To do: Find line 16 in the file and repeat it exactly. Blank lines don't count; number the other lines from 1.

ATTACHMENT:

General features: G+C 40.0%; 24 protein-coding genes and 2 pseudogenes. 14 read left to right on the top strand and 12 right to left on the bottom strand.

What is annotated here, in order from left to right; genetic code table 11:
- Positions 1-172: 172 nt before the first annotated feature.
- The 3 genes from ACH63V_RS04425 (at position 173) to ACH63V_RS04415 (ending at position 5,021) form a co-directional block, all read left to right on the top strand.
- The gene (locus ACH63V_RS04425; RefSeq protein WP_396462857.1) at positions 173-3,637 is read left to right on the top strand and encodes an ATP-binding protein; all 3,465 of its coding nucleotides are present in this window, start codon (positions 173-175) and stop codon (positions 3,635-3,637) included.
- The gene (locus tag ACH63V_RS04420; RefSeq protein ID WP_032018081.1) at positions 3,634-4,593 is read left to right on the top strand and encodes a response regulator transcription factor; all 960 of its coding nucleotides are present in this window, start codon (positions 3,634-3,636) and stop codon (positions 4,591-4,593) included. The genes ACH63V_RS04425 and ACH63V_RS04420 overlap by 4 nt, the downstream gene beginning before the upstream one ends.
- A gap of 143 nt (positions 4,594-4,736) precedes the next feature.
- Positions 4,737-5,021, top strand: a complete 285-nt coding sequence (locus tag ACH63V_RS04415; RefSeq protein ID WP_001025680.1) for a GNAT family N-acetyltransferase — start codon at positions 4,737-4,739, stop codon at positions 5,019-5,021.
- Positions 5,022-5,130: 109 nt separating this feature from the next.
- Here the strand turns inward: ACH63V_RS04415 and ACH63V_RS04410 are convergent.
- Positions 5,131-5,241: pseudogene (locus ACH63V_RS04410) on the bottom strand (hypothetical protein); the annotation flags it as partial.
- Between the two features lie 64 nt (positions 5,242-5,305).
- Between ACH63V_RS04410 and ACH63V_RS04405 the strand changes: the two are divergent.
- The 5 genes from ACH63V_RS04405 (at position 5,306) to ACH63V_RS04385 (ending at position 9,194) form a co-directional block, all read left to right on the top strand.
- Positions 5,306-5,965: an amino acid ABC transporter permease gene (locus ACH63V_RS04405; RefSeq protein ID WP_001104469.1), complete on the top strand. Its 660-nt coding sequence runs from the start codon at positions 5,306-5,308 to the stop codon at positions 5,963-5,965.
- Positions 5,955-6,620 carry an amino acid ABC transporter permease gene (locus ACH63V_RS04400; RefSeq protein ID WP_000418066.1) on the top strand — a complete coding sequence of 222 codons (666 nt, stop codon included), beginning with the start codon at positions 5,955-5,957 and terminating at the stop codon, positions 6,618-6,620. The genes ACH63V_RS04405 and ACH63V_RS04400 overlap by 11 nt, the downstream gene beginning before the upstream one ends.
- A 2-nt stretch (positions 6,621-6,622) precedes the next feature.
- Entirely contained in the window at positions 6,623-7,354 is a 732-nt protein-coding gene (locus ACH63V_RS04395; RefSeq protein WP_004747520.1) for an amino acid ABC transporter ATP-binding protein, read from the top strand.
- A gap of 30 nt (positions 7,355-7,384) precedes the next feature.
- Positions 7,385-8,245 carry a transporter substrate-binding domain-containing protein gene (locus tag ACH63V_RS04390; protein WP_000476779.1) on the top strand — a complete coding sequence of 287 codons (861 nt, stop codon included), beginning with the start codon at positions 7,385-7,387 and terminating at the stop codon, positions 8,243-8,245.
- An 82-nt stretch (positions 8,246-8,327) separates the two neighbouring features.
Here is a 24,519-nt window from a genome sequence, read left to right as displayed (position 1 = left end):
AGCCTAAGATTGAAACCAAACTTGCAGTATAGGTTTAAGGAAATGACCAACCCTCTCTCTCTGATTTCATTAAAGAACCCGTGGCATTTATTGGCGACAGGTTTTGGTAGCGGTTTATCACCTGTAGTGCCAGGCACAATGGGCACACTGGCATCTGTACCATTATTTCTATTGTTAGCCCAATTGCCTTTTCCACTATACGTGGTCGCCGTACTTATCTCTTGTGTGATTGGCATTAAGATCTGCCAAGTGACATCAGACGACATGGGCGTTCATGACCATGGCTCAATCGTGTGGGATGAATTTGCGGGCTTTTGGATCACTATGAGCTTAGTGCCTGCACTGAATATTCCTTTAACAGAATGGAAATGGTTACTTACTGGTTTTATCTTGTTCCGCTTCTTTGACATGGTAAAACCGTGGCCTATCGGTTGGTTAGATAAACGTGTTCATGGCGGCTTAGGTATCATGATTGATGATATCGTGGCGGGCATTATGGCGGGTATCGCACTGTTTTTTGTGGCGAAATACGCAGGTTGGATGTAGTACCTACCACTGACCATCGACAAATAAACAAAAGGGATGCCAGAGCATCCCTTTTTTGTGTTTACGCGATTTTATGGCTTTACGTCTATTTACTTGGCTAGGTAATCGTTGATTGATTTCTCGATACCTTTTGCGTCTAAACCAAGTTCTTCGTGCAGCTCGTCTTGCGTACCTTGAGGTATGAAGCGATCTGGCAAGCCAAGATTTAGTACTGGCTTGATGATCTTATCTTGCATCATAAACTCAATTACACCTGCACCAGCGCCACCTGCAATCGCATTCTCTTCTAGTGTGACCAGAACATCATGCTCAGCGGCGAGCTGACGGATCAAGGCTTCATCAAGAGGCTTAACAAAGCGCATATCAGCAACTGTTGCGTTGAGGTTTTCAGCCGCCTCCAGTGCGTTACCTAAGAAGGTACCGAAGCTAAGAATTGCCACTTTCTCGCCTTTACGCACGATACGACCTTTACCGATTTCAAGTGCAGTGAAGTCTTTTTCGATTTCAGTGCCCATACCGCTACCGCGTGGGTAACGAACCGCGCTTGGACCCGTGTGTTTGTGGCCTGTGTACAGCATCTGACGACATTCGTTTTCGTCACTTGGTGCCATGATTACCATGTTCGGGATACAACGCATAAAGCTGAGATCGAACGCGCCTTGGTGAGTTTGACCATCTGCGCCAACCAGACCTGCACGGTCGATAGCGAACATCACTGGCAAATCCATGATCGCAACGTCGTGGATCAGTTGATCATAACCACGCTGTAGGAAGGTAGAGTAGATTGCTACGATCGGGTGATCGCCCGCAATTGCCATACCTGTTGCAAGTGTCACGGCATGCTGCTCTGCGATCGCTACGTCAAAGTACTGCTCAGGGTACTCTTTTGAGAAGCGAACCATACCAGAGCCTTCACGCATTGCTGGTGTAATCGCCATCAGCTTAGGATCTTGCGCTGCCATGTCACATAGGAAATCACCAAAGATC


- Positions 5,955-6,620 carry an amino acid ABC transporter permease gene (locus ACH63V_RS04400; RefSeq protein ID WP_000418066.1) on the top strand — a complete coding sequence of 222 codons (666 nt, stop codon included), beginning with the start codon at positions 5,955-5,957 and terminating at the stop codon, positions 6,618-6,620. The genes ACH63V_RS04405 and ACH63V_RS04400 overlap by 11 nt, the downstream gene beginning before the upstream one ends.